Unprecedented surge in industry-related deaths so far in 2019, according to SWANA
Solid Waste association calls for heightened focus on safety
The Solid Waste Association of North America (SWANA) is calling for a renewed focus on safety in response to an unprecedented uptick in fatalities in 2019, to date. At least 17 fatal incidents have occurred relating to the solid waste industry in the United States and Canada so far this year, according to the organization, and although there is no common denominator for the cause of all the accidents, it is clear that reviewing safety fundamentals now will likely help prevent future incidents.
"The surge in fatal incidents involving solid waste personnel and vehicles in January is unprecedented in my 20+ years in the industry and is unacceptable, said David Biderman, Executive Director and CEO of SWANA. "Regardless of who was at fault, each incident is tragic, and we urge all solid waste employers and employees in the United States and Canada to review their safety procedures and operations, and commit to being safer in 2019."
SWANA urges solid waste employers and employees in the United States and Canada to share this data and review their training and operations to help put an end to this series of tragic deaths.
"The frontline employees of Waste Management have a continued focus on protecting themselves by following our operating rules and accepting safety as our core value without compromise. Industry fatalities are shared by managers with employees to build knowledge and raise immediate awareness," said Jeff Martin, Vice President of Waste Management. "Sadly, the majority of industry employees are injured or killed outside of their trucks. With the continued increase of distracted motorists, all employees must remain 100 percent focused, 100 percent of the time while serving our communities. A longer-term solution is moving to Automated-Side-Load trucks to ensure the securement and overall protection of drivers keeping them in the cabs."
Recently, the U.S. Department of Labor's Bureau of Labor Statistics (BLS) released the 2017 National Census of Fatal Occupational Injuries, identifying 30 fatalities among refuse and recyclable material collectors, making it the job with the fifth highest fatality rate in the United States.
"Waste Connection's first value is SAFETY. The safety of our team members, customers and the communities we are privileged to work in, is of the utmost importance. As the societal distractions of cell phones, texting and mobile internet continue to create unsafe situations on the roadways we share, we will endeavor to raise the level of awareness to ALL unsafe behaviors and do our part to create safer roadways. We fully support SWANA's initiative to eliminate unsafe behaviors from the waste industry and encourage ALL organizations to join us in supporting SWANA's safety initiatives," said Shawn Mandel, Vice President, Safety & Risk, of Waste Connections.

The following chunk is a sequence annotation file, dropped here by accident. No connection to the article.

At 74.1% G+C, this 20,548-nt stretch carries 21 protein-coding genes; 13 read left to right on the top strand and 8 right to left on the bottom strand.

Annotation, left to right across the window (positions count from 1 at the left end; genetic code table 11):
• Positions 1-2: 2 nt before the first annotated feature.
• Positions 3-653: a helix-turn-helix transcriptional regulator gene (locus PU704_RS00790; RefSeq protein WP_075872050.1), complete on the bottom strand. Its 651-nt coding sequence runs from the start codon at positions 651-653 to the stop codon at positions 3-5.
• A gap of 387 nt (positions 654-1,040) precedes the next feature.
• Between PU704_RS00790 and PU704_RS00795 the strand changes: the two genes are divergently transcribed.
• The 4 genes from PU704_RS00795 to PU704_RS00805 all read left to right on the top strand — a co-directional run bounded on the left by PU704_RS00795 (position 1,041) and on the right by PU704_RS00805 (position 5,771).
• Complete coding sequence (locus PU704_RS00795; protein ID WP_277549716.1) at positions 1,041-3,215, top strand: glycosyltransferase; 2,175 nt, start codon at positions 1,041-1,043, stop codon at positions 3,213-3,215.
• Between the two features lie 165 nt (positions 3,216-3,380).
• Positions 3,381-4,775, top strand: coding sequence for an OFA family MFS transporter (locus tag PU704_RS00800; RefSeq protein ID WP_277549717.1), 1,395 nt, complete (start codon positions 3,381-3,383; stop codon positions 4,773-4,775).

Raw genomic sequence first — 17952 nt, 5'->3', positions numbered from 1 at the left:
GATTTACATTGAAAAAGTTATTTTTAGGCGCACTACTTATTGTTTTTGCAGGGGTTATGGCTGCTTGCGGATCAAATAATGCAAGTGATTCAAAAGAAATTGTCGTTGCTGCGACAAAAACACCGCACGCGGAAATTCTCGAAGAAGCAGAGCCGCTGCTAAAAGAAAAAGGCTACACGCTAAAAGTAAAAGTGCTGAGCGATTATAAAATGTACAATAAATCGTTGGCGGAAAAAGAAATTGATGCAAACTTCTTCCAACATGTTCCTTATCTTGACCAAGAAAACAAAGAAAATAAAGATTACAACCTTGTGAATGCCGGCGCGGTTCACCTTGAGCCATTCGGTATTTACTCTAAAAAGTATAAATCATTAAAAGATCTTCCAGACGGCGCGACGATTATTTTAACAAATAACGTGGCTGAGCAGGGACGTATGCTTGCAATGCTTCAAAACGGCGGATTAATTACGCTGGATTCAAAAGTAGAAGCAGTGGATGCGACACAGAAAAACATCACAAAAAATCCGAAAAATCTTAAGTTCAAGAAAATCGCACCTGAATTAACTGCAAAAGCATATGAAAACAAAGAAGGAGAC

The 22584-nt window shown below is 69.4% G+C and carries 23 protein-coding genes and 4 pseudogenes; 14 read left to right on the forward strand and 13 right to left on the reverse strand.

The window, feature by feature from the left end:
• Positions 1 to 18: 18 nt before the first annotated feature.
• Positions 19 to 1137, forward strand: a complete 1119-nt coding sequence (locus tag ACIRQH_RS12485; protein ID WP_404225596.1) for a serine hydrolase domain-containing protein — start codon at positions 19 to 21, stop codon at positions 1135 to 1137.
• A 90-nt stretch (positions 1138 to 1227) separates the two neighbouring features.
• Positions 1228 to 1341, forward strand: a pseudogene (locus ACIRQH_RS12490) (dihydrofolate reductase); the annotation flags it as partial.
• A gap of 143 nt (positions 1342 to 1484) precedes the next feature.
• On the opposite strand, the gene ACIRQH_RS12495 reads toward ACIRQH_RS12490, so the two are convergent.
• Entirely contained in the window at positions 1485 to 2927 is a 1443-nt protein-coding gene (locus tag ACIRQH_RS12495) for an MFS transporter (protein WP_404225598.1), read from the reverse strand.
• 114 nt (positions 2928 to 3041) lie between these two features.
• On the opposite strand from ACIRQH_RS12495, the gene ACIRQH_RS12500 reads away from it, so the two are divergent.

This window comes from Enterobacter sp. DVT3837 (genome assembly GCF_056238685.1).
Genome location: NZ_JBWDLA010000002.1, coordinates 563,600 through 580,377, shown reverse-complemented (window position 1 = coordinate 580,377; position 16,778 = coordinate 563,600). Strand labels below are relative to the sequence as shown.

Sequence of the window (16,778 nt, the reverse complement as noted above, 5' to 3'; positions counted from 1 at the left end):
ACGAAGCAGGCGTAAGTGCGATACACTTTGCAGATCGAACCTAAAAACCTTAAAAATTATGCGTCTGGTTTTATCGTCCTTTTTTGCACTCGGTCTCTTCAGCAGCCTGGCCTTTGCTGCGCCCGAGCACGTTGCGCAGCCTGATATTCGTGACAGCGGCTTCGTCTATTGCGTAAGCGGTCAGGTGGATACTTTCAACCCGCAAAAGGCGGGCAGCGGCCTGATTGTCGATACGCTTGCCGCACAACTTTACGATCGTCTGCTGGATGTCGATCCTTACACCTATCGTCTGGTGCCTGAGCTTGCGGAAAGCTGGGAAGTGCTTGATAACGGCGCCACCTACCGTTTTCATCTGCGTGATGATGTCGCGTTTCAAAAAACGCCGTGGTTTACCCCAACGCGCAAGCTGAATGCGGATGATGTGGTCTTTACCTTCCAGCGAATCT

The 17 industry-related deaths within the first 22 days of 2019 is a tragic reminder that SWANA needs to keep pushing for a stronger commitment to safety from the industry, elected officials, and the general public. SWANA will continue to focus on expanding its safety program, with the goal of raising awareness and removing solid waste collection off the BLS's list of most dangerous jobs.
"I share SWANA's concern about the recent increase in fatal incidents involving waste collection vehicles. There have been two in New York already this year, and January isn't even over yet. I will be working with other safety leaders in our chapter to provide additional safety resources and tools to members and non-members in the coming months," stated Paul Zambrotta, Safety Director of Mr. T Carting (Brooklyn, NY). Mr. Zambrotta is the SWANA New York State chapter Safety Ambassador and a frequent speaker at industry safety events in New York City.
SWANA provides free resources on its Safety Matters webpage, which contains valuable tools for both collection and post-collection. SWANA will also host numerous safety events this year, including a live safety webinar on January 29 at noon EST. Safety issues will also be discussed at SWANApalooza in Boston, Massachusetts, February 25-28, as well as at SWANA's 7th Safety Summit at WASTECON in Phoenix, Arizona, October 21-24.
For more information on SWANA's safety programs, visit www.swana.org/safety.
Traditionally, waste management companies have operated using a simple "management of waste" approach to operating a MRF. Throughput targets and continuous operation (minimal downtime) were the main driving forces. The industry has changed however, and the focus moving forward is now on optimizing system performance and reliability, in conjunction with increasing recycling rates and a drive for a "greener" and more sustainable tomorrow.
When considering the addition of, or upgrade to, an "intelligent" MRF, for municipalities or private operators, the main factors should always be the client's (operator) current requirements, and evolving market needs, which include throughput, reliability, output quality, and adaptability. Equally important is a full understanding of what is really expected from any proposed system. Having an engaged and focused mindset for the project with the client from the beginning, will impact and drive the entire design process. This then impacts the overall project result, through to the productive, efficient, ongoing operation of the facility itself.